Fred got home from his Sunday round of golf later than normal and very tired. 'Bad day at the course?' his wife asked.
'Everything was going fine,' he said. 'Then Harry had a heart attack and died on the 10th tee.'
'Oh, that's awful!' 'You're not kidding. For the whole back nine it was hit the ball, drag Harry, hit the ball, drag Harry.'
From the Clown's Mouth: A golf joke
Fred got home from his Sunday round of golf later than normal and very tired. 'Bad day at the course?' his wife asked.
Still missing the PLAYOFF part of the playoffs
The PGA Tour huddled for 3 ½ years, consulted with the geniuses at the Massachusetts Institute of Technology and ran countless simulations for its strokes-based system.
It still didn’t get it right.
In a move that surely will alienate many of its hardcore fans, the Tour on Tuesday unveiled its new format for the Tour Championship. Beginning next year, players will begin the week at East Lake with a predetermined total based on their position on the points list, the leader starting at 10 under par.
In an age of points and projections, the Tour’s desire for simplicity is understandable – RIP, Steve Sands’ whiteboard – but its new-look finale violates the spirit of competitive sports.
There are no head starts in sports. That’s the beauty of them.
Tom Brady and the New England Patriots don’t open the Super Bowl with a 7-0 lead.
Steph Curry and the Golden State Warriors don’t start the best-of-7 NBA Finals with a one-game advantage.
Lindsey Vonn doesn’t begin the Olympics with a three-second lead.
Roger Federer doesn’t automatically take a 1-0 lead on his Wimbledon opponent.
But the PGA Tour has essentially created a handicapped tournament for its grand finale, for the 30 best players of the season.
What a missed opportunity.
No system is perfect, but this is exactly the kind of contrived idea that emerges when the Tour continually tries to conflate season-long performance with a season-ending “playoffs.”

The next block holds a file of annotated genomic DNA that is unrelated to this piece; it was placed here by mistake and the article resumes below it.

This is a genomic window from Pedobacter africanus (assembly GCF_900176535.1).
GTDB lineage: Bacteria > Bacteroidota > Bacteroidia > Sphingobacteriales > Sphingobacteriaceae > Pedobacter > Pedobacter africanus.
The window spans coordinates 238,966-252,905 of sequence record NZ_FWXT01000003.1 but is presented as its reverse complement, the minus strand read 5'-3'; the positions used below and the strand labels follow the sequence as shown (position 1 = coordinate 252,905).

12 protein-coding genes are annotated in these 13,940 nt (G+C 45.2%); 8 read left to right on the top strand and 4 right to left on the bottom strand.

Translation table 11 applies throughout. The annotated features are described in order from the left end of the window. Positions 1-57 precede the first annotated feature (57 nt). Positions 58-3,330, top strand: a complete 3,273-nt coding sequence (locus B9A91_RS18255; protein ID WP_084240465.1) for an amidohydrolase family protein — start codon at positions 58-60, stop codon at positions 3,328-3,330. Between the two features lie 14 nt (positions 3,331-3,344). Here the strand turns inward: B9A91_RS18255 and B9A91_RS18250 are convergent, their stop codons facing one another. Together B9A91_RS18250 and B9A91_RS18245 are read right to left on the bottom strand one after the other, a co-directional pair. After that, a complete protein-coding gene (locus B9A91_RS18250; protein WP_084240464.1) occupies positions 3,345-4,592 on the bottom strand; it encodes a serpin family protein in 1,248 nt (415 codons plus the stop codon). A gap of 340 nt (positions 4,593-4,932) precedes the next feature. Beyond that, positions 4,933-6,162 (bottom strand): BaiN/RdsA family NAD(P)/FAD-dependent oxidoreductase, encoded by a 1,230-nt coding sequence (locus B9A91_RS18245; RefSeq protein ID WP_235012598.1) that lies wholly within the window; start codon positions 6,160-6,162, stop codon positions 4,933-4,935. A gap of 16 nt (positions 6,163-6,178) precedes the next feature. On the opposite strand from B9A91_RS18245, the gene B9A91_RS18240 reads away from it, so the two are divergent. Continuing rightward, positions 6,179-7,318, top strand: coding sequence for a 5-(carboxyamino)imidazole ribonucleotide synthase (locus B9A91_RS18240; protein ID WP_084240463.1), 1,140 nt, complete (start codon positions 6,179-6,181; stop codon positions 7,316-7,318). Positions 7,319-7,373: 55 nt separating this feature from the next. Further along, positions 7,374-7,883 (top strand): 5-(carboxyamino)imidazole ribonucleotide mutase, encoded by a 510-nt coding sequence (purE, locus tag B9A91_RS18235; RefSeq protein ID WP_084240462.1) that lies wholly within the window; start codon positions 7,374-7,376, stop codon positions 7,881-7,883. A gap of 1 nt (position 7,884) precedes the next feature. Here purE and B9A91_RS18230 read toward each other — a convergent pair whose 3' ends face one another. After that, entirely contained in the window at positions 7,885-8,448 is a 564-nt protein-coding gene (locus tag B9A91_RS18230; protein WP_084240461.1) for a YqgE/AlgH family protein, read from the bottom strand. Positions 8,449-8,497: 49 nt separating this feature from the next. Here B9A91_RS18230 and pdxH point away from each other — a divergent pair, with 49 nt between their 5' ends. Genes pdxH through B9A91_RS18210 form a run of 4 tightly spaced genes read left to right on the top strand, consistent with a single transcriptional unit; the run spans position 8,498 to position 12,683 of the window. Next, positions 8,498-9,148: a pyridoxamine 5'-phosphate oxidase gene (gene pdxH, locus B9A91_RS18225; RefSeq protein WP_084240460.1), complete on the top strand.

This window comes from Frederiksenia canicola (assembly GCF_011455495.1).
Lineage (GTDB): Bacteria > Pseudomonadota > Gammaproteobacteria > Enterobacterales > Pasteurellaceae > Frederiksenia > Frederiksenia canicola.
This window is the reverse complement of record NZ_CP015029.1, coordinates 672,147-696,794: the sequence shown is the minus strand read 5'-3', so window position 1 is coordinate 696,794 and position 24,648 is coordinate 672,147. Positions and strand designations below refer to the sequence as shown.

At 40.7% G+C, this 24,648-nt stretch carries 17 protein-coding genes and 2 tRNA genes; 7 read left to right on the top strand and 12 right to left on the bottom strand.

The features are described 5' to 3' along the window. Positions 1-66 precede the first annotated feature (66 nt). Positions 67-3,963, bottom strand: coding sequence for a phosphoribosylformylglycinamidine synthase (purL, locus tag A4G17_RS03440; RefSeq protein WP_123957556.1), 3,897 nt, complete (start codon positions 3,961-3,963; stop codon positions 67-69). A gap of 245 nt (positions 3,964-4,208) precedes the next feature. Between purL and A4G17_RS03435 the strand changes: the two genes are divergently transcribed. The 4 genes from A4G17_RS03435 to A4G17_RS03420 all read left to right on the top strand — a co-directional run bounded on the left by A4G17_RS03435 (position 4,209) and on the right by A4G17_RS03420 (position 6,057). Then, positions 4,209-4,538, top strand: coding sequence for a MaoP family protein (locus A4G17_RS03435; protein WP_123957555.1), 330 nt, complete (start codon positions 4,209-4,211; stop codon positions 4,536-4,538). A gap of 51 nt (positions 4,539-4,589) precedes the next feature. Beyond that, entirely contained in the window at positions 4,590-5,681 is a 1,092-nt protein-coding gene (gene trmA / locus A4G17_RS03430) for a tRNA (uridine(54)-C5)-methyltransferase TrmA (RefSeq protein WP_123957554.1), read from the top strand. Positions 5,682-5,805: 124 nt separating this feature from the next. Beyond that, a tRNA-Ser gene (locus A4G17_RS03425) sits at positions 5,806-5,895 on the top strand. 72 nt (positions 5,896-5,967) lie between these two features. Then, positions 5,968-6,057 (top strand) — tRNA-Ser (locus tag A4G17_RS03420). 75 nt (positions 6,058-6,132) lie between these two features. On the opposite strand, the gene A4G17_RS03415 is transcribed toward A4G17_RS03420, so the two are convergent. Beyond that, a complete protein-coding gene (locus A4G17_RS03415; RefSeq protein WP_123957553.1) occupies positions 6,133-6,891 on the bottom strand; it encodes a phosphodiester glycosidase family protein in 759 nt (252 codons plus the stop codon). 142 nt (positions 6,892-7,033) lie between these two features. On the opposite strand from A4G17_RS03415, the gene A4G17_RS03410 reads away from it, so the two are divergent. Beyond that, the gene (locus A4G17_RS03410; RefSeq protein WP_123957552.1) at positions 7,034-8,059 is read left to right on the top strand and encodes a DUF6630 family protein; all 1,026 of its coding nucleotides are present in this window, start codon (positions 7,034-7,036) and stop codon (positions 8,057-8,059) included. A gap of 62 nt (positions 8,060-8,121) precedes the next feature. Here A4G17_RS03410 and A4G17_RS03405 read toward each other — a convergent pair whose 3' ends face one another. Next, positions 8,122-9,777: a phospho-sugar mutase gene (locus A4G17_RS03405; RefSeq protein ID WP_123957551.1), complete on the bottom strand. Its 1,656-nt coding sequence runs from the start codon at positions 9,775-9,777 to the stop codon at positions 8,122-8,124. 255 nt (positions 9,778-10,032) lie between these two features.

It’s messy and unnecessary.
The most common criticism of the current FedExCup model is that the best players are rarely rewarded for season-long success. (Example: Brooks Koepka, a two-time major winner this season, starts this week as the No. 7 seed.) That’s taken care of with the new Wyndham Rewards Top 10, which will pay out $10 million in bonus money, including $2 million to the top points-earner, after the regular-season finale at the Wyndham Championship.
End it there.
Celebrate Dustin Johnson or Justin Thomas or Bryson DeChambeau for their season-long excellence.
Then start the playoffs – a real playoff – where everyone starts at zero and where past performance guarantees nothing but a spot in the elimination tournament.
Only those who make the cut in the 100- or 125-man Northern Trust advance to the 70-player BMW Championship. If Tiger Woods or Rory McIlroy or Jordan Spieth play poorly and miss out, well, tough luck. Play better. Survive and advance.
At the BMW Championship, it’ll be a fight to finish inside the top 30 on the leaderboard, and it’s easy to imagine a 5-for-2 playoff at the conclusion of play for those attempting to crack the Tour Championship field.
Once the top 30 is finalized, there’s no need for a staggered stroke start.
Play a three-round stroke-play qualifier (Wednesday-Friday), then cut to the low 16 players and have a knockout match-play bracket over the weekend for $15 million.
Sure, some of the stars will have been cut in the previous two playoff events.
Others will fail to make the top 16 at East Lake.
But even if the final is whittled down to Kyle Stanley vs. Patton Kizzire, how cool would it be to watch two players go head to head for the richest prize in all of sports?
At least they’d have earned their spot in the championship.
At least the event would have stayed true to what it really is – a well-run tournament at the end of a long season that is a glorified cash grab.
The Tour wanted to create a unique end to the season, but that shouldn’t mean turning its big-money finale into a net tournament.
Spieth's schedule violation 'resolved' and a 'win' for fans